Connections 11.01.2020: Seating Arrangements

Matthew 23:1-12

I have had a recurring—well, I don’t know what you’d call it. I’m pretty sure it’s not a vision (I know I don’t go into a trance). Maybe it’s just a fantasy. Maybe it’s just the result of my imagination running away with me. Or maybe it’s a hope.

Whatever it is, I’ve decided to put it in writing for the first time. So here goes.

Jesus has returned. The great messianic banquet is taking place. There is a head table. Other tables go out from the head table as far as even our new heavenly eyes can see.

Jesus is sitting at the center of the head table. A group of people are milling about near it. They are as close to it as they can get without standing on the same side where Jesus sits.

I recognize some of them. They were famous on Earth. They were big-time preachers and pastors. They were powerful in church circles and in politics. They sought and attained the limelight. They appeared on talk shows and news broadcasts. They are shaking each other’s hands, slapping each other’s backs, and telling each other how much they’re looking forward to receiving their reward for all the ways they served the kingdom of God.

If I concentrate real hard, I can see another group. They are milling about way down the line of tables. It’s hard to calculate, but they seem to be somewhere between a million and a billion tables away. I recognize a few of them. One was a lady I knew who spent much time visiting shut-in and sick folks and never telling anyone about it. One was a social worker who worked in anonymity with hurting families. Another was a pastor who served the same small church in the same small community for forty years.

Jesus rises from his seat. He lifts his hands. He says, loudly and clearly, “Come to the head table…” The group milling about near the table lift their heads and smile, ready to approach their rightful place. As they begin to move toward the chairs behind the head table, Jesus motions to them to stop. He then completes his invitation: “…my sisters and brothers who spent your lives in humble service.”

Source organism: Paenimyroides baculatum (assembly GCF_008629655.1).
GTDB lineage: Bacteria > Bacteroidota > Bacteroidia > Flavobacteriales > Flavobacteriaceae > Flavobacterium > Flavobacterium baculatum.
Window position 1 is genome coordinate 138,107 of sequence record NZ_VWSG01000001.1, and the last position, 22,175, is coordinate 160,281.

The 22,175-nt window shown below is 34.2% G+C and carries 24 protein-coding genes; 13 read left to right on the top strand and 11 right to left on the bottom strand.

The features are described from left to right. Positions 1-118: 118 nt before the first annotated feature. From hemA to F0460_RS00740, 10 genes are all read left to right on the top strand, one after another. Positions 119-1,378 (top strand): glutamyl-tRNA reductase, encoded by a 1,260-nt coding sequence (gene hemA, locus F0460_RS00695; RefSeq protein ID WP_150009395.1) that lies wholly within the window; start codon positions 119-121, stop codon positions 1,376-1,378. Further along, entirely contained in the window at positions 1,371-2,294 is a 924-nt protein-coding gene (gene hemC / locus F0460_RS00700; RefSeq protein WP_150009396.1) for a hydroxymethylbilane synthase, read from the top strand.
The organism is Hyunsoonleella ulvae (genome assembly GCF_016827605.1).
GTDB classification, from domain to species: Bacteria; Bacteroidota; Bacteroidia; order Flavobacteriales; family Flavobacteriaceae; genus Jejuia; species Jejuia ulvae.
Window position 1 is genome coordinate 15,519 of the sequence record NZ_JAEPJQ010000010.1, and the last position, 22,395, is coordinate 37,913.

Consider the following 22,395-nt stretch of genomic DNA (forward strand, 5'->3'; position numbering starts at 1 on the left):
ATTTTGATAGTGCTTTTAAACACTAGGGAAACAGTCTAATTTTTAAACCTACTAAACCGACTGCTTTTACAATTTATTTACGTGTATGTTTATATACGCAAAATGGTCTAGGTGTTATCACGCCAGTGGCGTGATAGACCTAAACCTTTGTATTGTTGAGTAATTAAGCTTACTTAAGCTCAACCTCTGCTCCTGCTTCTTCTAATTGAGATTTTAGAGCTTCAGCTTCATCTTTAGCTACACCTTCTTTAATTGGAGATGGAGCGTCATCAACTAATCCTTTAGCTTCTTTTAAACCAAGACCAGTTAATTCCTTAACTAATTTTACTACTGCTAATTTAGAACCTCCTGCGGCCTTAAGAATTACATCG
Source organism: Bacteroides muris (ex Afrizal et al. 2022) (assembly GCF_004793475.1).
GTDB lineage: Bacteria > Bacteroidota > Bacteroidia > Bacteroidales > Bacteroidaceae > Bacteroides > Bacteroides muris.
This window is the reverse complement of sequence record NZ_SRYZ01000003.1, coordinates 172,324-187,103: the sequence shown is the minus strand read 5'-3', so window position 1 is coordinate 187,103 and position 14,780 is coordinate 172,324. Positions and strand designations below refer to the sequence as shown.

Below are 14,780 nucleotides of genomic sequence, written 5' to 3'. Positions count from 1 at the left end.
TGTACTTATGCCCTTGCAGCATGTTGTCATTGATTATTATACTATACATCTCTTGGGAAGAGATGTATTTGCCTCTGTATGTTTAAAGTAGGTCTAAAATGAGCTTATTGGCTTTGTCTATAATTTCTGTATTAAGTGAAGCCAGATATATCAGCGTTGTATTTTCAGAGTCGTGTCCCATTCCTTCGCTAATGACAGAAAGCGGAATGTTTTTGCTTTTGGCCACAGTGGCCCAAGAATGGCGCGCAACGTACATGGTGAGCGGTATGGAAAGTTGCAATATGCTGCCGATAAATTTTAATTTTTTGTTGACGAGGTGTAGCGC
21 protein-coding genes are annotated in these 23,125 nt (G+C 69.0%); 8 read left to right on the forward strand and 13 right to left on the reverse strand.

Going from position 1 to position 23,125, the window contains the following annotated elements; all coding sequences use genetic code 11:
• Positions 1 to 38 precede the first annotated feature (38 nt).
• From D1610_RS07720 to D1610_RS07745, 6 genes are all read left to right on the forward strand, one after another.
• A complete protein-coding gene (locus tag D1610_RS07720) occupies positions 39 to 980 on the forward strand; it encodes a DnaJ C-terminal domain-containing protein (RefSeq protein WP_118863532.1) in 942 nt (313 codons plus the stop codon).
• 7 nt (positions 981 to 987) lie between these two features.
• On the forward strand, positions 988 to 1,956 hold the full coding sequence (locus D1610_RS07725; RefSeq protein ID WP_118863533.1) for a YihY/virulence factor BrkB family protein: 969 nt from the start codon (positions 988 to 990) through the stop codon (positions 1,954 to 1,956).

The group of well-known and powerful leaders stop in their tracks, stunned and astonished looks on their faces. I look at the group standing far down the rows of tables.  They look at each other. They look around. They wonder what people Jesus is summoning.

Jesus smiles. “You,” he says to the faraway group. “I’m talking to you. Come, take your places at my table.”

The group that has been milling about the head table began to walk slowly down the line of tables. They occasionally look back toward Jesus. When they do, he motions for them to keep walking. “Down toward the end,” he calls to them.

Standing far away from the head table, I find myself smiling. Then I wonder which way I should walk to find my seat…


  • Why does Jesus address these words “to the crowds and to his disciples” (v. 1)?
  • What warnings does the lesson text hold for Christian leaders, preachers, and teachers? For all Christians?
  • Why do you think Jesus warns against seeking public acclaim and admiration for supposed piety?
  • Jesus says, “The greatest among you will be your servant” (v. 11). Is it possible to serve others but still be guilty of a lack of humility? Why do you say that?
  • How can we appropriately humble ourselves? What might appropriate humility look like?

Michael Ruffin is husband to Debra, father to Joshua (Michelle) and Sara (Benjamin), grandfather to Sullivan and Isabella. A graduate of Mercer University and Southern Baptist Theological Seminary, he has previously served as a pastor and as a university professor. He lives on the Ruffin Family Farm in Yatesville, Georgia. He is the Connections Series Curriculum Editor.


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